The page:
Chevron Sues Fullerton Over Coyote Hills


Last week Pacific Coast Homes, a subsidiary of Chevron Texaco, filed suit against the city of Fullerton for it’s recent denial of the West Coyote Hills development project.

Down boy

The suit was preceded by a claim for damages of “$1,000,000 plus” in which Chevron says Fullerton is responsible for breach of contract, breach of good faith and fair dealing, violating the civil rights act, and a few other things expressed in legal mumbo-jumbo beyond the vocabulary of this blogger.

If you feel like wading through it yourself, here is the claim and the complaint:

View the Coyote Hills lawsuit

So it looks like Chevron is attempting to apply pressure prior to bringing the project back in front of what will likely be a more favorable city council in 2011. I’ve also heard that the suit was preceded by Chevron making no-so-veiled threats towards a councilmember regarding future re-election possibilities. That’s just not very nice.

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  1. #1 by me on August 30, 2010

    Chevron, supplying further evidence that they are bullies and scumbags.

  2. #2 by Joe Sipowicz on August 30, 2010

    Unadulterated bullshit. Bring it on a-holes!

  3. #3 by Medgar Evers on August 30, 2010

    Civil Rights Act? You’ve gotta be kidding!

  4. #4 by Anonymous on August 30, 2010

  5. #5 by Who Cares on August 30, 2010

    Page 17 “prayer for relief.” For us from them?

  6. #6 by Sack A. Jaweya on August 31, 2010

    This makes, what, the fourth or fifth law suit for Fullerton in the past two years??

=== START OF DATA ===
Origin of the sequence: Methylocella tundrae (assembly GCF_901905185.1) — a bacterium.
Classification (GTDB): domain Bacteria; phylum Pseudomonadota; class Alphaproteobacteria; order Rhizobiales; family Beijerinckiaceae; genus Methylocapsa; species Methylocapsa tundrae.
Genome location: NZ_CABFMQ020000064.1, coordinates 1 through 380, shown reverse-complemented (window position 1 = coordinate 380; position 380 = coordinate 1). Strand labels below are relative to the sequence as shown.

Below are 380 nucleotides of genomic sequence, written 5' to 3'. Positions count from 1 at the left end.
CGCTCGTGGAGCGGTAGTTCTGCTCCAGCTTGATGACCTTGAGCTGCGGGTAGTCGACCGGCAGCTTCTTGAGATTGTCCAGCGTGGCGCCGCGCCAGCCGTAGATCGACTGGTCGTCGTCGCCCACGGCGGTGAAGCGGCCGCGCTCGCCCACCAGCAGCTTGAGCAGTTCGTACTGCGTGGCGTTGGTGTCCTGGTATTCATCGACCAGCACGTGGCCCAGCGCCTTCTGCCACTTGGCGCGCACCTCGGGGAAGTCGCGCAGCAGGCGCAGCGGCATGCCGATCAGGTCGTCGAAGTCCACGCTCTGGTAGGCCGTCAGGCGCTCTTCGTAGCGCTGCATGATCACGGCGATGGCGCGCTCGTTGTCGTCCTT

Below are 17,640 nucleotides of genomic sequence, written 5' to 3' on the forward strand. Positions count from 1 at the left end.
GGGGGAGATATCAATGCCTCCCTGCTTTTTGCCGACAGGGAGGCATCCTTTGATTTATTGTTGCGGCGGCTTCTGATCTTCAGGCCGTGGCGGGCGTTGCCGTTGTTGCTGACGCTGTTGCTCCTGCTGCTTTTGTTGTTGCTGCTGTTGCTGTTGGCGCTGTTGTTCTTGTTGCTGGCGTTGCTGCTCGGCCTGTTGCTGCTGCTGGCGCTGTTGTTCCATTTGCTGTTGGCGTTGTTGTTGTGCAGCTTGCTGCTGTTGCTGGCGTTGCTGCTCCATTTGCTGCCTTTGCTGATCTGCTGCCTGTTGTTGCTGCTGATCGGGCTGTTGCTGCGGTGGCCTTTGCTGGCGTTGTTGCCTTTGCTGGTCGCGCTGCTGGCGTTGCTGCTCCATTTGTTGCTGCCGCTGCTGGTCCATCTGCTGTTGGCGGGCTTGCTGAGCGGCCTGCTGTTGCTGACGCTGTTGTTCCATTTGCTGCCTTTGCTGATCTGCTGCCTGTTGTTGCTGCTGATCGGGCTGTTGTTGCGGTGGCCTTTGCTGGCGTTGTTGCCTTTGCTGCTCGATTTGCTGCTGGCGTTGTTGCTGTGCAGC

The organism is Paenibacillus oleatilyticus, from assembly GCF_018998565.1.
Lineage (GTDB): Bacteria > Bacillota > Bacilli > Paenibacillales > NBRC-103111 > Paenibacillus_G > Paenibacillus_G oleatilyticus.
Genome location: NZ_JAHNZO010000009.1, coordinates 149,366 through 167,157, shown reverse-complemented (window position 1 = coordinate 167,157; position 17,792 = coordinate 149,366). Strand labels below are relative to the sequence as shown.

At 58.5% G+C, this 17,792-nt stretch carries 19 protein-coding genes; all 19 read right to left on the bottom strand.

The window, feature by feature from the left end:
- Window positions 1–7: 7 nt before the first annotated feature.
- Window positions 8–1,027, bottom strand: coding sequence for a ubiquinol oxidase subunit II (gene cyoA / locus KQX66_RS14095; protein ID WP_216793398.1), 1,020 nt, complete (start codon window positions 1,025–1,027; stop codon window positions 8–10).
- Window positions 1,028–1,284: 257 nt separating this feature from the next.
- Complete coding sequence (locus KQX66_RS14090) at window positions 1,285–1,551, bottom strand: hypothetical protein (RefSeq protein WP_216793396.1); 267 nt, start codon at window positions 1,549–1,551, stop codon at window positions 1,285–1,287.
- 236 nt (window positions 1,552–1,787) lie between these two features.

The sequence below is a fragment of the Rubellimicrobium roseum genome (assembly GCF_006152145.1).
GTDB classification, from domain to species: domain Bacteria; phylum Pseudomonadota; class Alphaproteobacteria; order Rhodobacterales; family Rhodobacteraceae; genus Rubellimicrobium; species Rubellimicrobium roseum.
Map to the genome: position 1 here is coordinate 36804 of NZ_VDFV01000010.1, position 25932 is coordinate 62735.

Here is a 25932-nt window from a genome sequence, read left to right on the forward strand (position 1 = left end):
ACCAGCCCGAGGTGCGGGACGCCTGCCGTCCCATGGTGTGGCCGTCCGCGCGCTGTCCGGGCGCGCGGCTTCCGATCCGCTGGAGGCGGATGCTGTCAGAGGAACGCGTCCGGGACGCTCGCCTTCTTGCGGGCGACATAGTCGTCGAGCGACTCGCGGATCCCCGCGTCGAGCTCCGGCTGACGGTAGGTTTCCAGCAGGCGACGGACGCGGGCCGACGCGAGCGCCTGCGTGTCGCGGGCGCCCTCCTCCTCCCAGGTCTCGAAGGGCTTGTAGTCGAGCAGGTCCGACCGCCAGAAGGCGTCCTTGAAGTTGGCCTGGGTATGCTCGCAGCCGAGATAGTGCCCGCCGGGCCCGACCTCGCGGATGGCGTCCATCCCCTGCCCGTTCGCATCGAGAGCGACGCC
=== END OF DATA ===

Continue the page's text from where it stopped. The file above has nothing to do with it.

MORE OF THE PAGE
7. #7 by WOW on August 31, 2010

    Go Big Oil !!!!

    • #8 by teres on September 2, 2010

      Do not stop until you get your $1000.000

  8. #9 by Hector on August 31, 2010

    That’s what happens when government inserts itself into private property issues. It’s Chevron’s land and they have every right to develop it as they see fit in a truly free market place.

    • #10 by Anonymous on October 5, 2010

      Who else Sued Fullerton??

  9. #11 by Captain Obvious on September 1, 2010

    Agreed Hector. We made a promise, and we didn’t stick to it. And we had a pretty good deal laid out for us too. While I don’t approve of the bullying, we had it coming.

    • #12 by The Desert Rat on September 1, 2010

      Sorry boys, there’s no implicit promise here. Staff has no authority to makes promises and the majority of the Council has spoken.

      When Chevron can figure out a way to develop their private property without impacting the rest of us they won’t need permits.

      • #13 by nipsey on September 1, 2010

        Chevron has already developed the property, for oil extraction. They can continue to do that to their hearts content.

  10. #14 by Who Cares on September 1, 2010

    Hey Hector & Captain.
    I agree. It is a property rights issue. The right to protect the property I already have. There is a glut of house in Fullerton already. We don’t need more to drive down even farther the price of my property. Then there is the mess from this construction. The lets not forget about the cleanup of the property. Perhaps you have already forgot about the Mcoll dump site which was also created by Chevron. Think this will be any different after nearly a hundred years of being an oil field? And they still have no solution on the water issue. So I just pay more for water and subsidize Chevron? I don’t think so. So yeah, it is a property right issue alright. The right of me to protect my property from them.